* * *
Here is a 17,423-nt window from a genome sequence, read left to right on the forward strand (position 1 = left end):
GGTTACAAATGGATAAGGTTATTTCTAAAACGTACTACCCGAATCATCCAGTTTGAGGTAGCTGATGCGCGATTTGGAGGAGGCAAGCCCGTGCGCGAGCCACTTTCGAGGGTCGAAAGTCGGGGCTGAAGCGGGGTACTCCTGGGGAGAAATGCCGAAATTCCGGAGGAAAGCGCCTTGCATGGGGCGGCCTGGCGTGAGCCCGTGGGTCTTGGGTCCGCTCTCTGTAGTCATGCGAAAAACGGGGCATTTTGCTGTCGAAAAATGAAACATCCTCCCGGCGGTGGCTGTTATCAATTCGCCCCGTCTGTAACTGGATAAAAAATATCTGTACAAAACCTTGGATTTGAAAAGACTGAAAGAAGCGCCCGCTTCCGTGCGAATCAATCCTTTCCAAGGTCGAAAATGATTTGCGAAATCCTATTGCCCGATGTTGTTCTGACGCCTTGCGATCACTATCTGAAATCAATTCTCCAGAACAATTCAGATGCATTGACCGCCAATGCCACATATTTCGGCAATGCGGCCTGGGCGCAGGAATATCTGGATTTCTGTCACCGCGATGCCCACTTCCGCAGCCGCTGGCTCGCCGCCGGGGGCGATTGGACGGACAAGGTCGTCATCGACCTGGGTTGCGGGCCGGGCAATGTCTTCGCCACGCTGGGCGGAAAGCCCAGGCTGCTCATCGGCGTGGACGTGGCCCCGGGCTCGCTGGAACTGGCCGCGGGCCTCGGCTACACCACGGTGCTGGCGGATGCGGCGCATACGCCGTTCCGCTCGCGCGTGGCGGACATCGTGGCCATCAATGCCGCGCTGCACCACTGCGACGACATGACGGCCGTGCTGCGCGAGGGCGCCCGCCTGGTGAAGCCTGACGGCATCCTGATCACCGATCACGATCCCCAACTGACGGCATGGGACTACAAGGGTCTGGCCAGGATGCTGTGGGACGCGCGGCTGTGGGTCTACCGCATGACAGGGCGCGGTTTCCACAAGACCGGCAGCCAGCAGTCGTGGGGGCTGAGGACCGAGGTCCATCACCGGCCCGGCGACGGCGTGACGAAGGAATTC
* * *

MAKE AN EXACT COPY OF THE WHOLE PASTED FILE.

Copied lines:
Here is a 17,423-nt window from a genome sequence, read left to right on the forward strand (position 1 = left end):
GGTTACAAATGGATAAGGTTATTTCTAAAACGTACTACCCGAATCATCCAGTTTGAGGTAGCTGATGCGCGATTTGGAGGAGGCAAGCCCGTGCGCGAGCCACTTTCGAGGGTCGAAAGTCGGGGCTGAAGCGGGGTACTCCTGGGGAGAAATGCCGAAATTCCGGAGGAAAGCGCCTTGCATGGGGCGGCCTGGCGTGAGCCCGTGGGTCTTGGGTCCGCTCTCTGTAGTCATGCGAAAAACGGGGCATTTTGCTGTCGAAAAATGAAACATCCTCCCGGCGGTGGCTGTTATCAATTCGCCCCGTCTGTAACTGGATAAAAAATATCTGTACAAAACCTTGGATTTGAAAAGACTGAAAGAAGCGCCCGCTTCCGTGCGAATCAATCCTTTCCAAGGTCGAAAATGATTTGCGAAATCCTATTGCCCGATGTTGTTCTGACGCCTTGCGATCACTATCTGAAATCAATTCTCCAGAACAATTCAGATGCATTGACCGCCAATGCCACATATTTCGGCAATGCGGCCTGGGCGCAGGAATATCTGGATTTCTGTCACCGCGATGCCCACTTCCGCAGCCGCTGGCTCGCCGCCGGGGGCGATTGGACGGACAAGGTCGTCATCGACCTGGGTTGCGGGCCGGGCAATGTCTTCGCCACGCTGGGCGGAAAGCCCAGGCTGCTCATCGGCGTGGACGTGGCCCCGGGCTCGCTGGAACTGGCCGCGGGCCTCGGCTACACCACGGTGCTGGCGGATGCGGCGCATACGCCGTTCCGCTCGCGCGTGGCGGACATCGTGGCCATCAATGCCGCGCTGCACCACTGCGACGACATGACGGCCGTGCTGCGCGAGGGCGCCCGCCTGGTGAAGCCTGACGGCATCCTGATCACCGATCACGATCCCCAACTGACGGCATGGGACTACAAGGGTCTGGCCAGGATGCTGTGGGACGCGCGGCTGTGGGTCTACCGCATGACAGGGCGCGGTTTCCACAAGACCGGCAGCCAGCAGTCGTGGGGGCTGAGGACCGAGGTCCATCACCGGCCCGGCGACGGCGTGACGAAGGAATTC